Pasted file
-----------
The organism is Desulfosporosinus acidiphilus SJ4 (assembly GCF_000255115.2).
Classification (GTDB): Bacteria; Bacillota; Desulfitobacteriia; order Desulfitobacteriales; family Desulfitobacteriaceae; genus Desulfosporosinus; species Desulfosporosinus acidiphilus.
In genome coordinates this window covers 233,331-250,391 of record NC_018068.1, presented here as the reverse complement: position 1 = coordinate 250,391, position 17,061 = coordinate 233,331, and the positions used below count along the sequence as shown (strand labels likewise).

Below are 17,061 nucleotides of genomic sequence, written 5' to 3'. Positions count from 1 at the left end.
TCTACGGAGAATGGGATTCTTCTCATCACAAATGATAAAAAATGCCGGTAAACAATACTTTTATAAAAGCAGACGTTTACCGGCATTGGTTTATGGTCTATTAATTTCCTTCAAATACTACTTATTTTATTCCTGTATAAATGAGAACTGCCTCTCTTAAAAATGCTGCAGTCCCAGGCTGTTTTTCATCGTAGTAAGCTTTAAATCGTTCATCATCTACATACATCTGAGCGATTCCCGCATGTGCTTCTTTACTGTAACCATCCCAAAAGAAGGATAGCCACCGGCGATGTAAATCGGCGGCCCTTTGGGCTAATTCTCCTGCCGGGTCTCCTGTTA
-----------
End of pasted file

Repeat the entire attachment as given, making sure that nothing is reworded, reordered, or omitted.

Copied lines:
The organism is Desulfosporosinus acidiphilus SJ4 (assembly GCF_000255115.2).
Classification (GTDB): Bacteria; Bacillota; Desulfitobacteriia; order Desulfitobacteriales; family Desulfitobacteriaceae; genus Desulfosporosinus; species Desulfosporosinus acidiphilus.
In genome coordinates this window covers 233,331-250,391 of record NC_018068.1, presented here as the reverse complement: position 1 = coordinate 250,391, position 17,061 = coordinate 233,331, and the positions used below count along the sequence as shown (strand labels likewise).

Below are 17,061 nucleotides of genomic sequence, written 5' to 3'. Positions count from 1 at the left end.
TCTACGGAGAATGGGATTCTTCTCATCACAAATGATAAAAAATGCCGGTAAACAATACTTTTATAAAAGCAGACGTTTACCGGCATTGGTTTATGGTCTATTAATTTCCTTCAAATACTACTTATTTTATTCCTGTATAAATGAGAACTGCCTCTCTTAAAAATGCTGCAGTCCCAGGCTGTTTTTCATCGTAGTAAGCTTTAAATCGTTCATCATCTACATACATCTGAGCGATTCCCGCATGTGCTTCTTTACTGTAACCATCCCAAAAGAAGGATAGCCACCGGCGATGTAAATCGGCGGCCCTTTGGGCTAATTCTCCTGCCGGGTCTCCTGTTA